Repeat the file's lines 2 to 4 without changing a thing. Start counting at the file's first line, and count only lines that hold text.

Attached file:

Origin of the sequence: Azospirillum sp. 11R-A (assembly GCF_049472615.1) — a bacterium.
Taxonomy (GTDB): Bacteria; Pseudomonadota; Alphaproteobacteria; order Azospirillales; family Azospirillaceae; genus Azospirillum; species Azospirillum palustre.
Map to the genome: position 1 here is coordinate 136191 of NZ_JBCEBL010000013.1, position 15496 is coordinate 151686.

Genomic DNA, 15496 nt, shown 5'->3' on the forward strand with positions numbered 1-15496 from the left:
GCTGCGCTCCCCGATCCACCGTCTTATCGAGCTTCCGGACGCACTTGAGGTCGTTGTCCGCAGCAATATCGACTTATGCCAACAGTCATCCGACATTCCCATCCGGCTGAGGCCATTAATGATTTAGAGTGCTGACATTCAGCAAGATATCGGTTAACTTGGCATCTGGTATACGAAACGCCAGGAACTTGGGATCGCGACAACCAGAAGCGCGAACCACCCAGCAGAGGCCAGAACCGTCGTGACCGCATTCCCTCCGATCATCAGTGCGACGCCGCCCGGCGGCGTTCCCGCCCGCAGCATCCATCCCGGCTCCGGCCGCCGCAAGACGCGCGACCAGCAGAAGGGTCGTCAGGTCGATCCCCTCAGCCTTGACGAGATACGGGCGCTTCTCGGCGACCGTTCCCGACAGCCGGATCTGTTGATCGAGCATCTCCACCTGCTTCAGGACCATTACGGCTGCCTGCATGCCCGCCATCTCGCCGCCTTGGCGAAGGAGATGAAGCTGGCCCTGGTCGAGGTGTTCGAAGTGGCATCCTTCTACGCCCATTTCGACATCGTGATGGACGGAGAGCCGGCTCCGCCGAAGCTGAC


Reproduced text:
Taxonomy (GTDB): Bacteria; Pseudomonadota; Alphaproteobacteria; order Azospirillales; family Azospirillaceae; genus Azospirillum; species Azospirillum palustre.
Map to the genome: position 1 here is coordinate 136191 of NZ_JBCEBL010000013.1, position 15496 is coordinate 151686.

Genomic DNA, 15496 nt, shown 5'->3' on the forward strand with positions numbered 1-15496 from the left: